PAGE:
Japan reviews radiation exposure levels

April 6, 2011 at 12:20 PM
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TOKYO, April 6 (UPI) -- Japan is reviewing radiation exposure levels used to designate the evacuation zone around the earthquake-damaged Fukushima nuclear power plant, officials said.

Currently, the government said outside radiation levels greater than 50 millisieverts require evacuation and levels exceeding 10 millisieverts mean residents should remain indoors, Kyodo News reported.

"The current standards represent safety in the event of absorbing a huge amount of radiation in a short period," Chief Cabinet Secretary Yukio Edano said during a news conference.

Residents within 12 miles of the Fukushima Daiichi nuclear facility damaged by the March 11 9-magnitude earthquake and tsunami are ordered to evacuate, and those living within a 12-to-18-mile radius must stay indoors.

In emergencies, the International Commission on Radiological Protection recommends the highest planned residual dose over a year's time range from 20 millisieverts to 100 millisieverts.

Seiji Shiroya, a member of the Japan's safety commission, said the international organization's recommendation would be used as a reference point to possibly strengthen Japan's radiation exposure limits.

Edano said residents who left their homes near the crippled plant should be eligible for compensation paid by plant operator Tokyo Electric Power Co., Kyodo said.

The government also decided to allow residents of areas within the zone to return home for short, supervised visits, possibly starting Monday, one month after the catastrophic quake killed thousands of people, left hundreds of thousands homeless and cut a path of destruction across northeastern Japan.

Tokyo Electric Power, operator of the Fukushima nuclear plant, said Wednesday its workers stopped the heavy leakage of highly contaminated water into the Pacific Ocean by injecting huge quantities of what is called "water glass" or sodium silicate and other chemical agents around a pit near the No. 2 reactor, believed to be the source of the leak. Water from the reactor's core, where fuel rods have partially melted, may have ended up in the pit.

Despite government assurances to the contrary, the escape of the water may have contaminated the marine environment near the plant, Kyodo News reported.

Adding to the concerns of food contamination is Tokyo Electric's program to release low-level radioactive water into the Pacific, which Tokyo Electric hoped would provide additional storage for the more contaminated water in the basement of the reactor buildings.

Japanese Industry Minister Banri Kaieda Tuesday apologized to the public, especially fishermen, for causing concern about the process but assured the discharge of the low-level radioactive water posed no major health risk. The government nuclear safety agency is part of his ministry.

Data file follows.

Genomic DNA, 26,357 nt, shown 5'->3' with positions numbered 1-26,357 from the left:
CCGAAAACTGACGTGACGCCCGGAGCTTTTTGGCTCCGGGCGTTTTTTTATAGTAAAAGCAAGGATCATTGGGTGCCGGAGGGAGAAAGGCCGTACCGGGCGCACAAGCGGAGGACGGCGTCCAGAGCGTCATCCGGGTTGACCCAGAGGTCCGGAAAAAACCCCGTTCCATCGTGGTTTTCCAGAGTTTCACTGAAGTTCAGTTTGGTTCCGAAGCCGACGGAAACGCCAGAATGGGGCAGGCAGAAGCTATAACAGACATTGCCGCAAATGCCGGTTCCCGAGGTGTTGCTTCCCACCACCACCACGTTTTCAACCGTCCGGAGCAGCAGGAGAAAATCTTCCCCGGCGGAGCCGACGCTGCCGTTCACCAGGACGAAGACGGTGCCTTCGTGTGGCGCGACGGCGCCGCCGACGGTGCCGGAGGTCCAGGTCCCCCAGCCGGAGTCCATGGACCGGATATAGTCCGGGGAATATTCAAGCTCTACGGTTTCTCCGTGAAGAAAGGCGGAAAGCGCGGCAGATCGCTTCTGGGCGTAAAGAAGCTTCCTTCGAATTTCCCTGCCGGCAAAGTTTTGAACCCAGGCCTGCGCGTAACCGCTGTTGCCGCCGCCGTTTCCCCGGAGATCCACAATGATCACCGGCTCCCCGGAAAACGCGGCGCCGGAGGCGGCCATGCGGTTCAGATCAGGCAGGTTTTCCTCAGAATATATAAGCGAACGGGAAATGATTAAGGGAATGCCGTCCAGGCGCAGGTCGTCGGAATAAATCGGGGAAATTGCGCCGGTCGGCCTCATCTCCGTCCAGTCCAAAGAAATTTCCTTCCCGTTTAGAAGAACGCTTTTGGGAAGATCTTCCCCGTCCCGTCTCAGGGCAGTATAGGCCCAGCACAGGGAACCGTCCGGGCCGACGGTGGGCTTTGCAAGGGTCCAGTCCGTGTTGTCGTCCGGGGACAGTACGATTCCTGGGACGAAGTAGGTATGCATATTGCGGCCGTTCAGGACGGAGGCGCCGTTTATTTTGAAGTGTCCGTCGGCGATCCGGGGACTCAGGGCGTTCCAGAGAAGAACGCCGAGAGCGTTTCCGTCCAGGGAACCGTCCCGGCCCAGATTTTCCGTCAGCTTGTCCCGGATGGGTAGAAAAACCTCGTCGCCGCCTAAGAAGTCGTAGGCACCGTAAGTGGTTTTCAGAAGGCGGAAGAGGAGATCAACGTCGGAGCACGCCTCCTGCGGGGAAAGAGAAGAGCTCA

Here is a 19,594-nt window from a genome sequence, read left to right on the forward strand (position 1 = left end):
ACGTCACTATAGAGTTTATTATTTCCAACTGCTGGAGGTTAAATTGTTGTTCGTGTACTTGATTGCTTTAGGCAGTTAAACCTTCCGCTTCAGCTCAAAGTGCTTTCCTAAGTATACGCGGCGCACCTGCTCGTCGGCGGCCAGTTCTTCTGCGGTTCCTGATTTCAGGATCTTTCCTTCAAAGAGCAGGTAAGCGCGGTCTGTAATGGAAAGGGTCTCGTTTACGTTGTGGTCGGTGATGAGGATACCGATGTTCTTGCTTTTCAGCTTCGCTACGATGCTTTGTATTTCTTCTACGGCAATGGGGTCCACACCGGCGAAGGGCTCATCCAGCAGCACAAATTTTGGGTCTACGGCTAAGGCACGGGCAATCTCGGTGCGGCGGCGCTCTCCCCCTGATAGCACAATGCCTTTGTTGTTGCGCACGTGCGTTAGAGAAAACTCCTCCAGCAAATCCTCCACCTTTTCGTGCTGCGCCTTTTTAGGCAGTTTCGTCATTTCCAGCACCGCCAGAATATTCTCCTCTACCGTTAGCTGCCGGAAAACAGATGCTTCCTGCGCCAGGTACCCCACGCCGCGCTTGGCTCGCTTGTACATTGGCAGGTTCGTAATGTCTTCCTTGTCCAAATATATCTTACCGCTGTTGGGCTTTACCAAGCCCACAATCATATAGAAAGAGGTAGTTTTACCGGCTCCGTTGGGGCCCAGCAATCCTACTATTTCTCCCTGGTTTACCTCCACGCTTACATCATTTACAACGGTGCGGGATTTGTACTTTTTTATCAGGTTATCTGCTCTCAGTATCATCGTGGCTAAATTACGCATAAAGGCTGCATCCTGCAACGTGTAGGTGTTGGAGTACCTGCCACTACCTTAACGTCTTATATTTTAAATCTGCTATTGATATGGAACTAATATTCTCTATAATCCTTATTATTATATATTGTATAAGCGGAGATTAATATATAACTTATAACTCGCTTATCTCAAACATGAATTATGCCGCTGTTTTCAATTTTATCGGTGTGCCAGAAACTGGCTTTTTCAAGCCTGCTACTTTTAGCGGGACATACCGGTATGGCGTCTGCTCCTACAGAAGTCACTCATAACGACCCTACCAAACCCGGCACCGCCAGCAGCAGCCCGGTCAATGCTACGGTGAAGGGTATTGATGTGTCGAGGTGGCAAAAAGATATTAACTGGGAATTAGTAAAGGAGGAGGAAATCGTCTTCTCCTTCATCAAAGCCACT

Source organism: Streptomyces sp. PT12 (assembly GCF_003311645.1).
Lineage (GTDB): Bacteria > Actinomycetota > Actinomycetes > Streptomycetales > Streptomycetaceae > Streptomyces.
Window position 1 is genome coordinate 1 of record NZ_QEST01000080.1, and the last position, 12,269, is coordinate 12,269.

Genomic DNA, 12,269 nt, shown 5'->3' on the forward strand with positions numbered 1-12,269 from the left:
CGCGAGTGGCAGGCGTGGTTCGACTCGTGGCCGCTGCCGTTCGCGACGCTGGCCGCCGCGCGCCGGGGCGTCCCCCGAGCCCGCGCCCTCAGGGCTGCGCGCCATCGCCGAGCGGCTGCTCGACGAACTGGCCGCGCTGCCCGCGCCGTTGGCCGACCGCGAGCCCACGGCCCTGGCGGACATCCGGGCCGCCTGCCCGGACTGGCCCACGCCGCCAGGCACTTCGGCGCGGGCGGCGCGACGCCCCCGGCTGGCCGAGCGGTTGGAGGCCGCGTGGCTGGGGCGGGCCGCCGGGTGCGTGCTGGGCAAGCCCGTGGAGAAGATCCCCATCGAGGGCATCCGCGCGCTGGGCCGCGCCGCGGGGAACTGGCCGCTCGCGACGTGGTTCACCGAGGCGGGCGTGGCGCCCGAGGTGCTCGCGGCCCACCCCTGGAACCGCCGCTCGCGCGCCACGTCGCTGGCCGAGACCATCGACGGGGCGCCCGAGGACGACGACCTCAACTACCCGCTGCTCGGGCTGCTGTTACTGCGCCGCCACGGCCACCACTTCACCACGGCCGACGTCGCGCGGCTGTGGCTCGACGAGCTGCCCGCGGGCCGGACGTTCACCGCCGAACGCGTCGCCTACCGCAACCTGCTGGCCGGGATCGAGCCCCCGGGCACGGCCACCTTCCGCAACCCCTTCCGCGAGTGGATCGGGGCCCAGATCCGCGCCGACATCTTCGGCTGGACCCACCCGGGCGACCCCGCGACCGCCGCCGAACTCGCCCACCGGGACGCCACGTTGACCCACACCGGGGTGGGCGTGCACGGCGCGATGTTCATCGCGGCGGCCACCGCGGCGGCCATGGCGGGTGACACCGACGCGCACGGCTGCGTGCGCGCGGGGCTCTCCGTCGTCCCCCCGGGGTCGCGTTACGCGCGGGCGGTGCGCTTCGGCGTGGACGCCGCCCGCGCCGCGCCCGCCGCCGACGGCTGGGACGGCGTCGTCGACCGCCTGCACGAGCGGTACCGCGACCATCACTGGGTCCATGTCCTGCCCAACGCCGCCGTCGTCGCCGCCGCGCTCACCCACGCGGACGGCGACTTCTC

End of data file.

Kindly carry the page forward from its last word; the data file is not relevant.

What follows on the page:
Kaieda said the flooded basement of the buildings and their underground trenches at Nos. 1, 2 and 3 reactors are believed to hold about 60,000 tons of the more highly radioactive water. This water, which is also preventing workers from doing other emergency work, eventually will be removed by the company, the minister said.

As current plans stand, Tokyo Electric was to dispose of about 11,500 tons of the less contaminated water into the sea by the weekend. The more highly radioactive water is to be stored in tanks at the reactors' nuclear waste disposal sites, the nuclear safety agency said. Those tanks will be shipped by the end of the month.

But before that happens, the utility must ensure there is no more higher radioactive water leaking from the facility. Only after that can workers perform such critical tasks as restoring the cooling systems.

Agriculture, Forestry and Fisheries Minister Michihiko Kano said his ministry will tighten inspections of marine products caught off Ibaraki prefecture, down-current from the nuclear plant. He said halibut, flounder and sardines would be inspected daily for radioactive material at Nakaminato fishery port in Hitachinaka in Ibaraki prefecture, Yomiuri Shimbun reported.

The human death toll from the March 11 catastrophe, as confirmed by Japan's National Police Agency, was 12,468 as of Wednesday morning. The agency put the number of missing at 15,091.

In Fukushima Prefecture, authorities, at the request of the parents of children who are starting a new academic year, have begun taking radiation measurements in school areas. The effort will cover about 1,400 schools outside the 12.5-mile evacuation zone of the plant.

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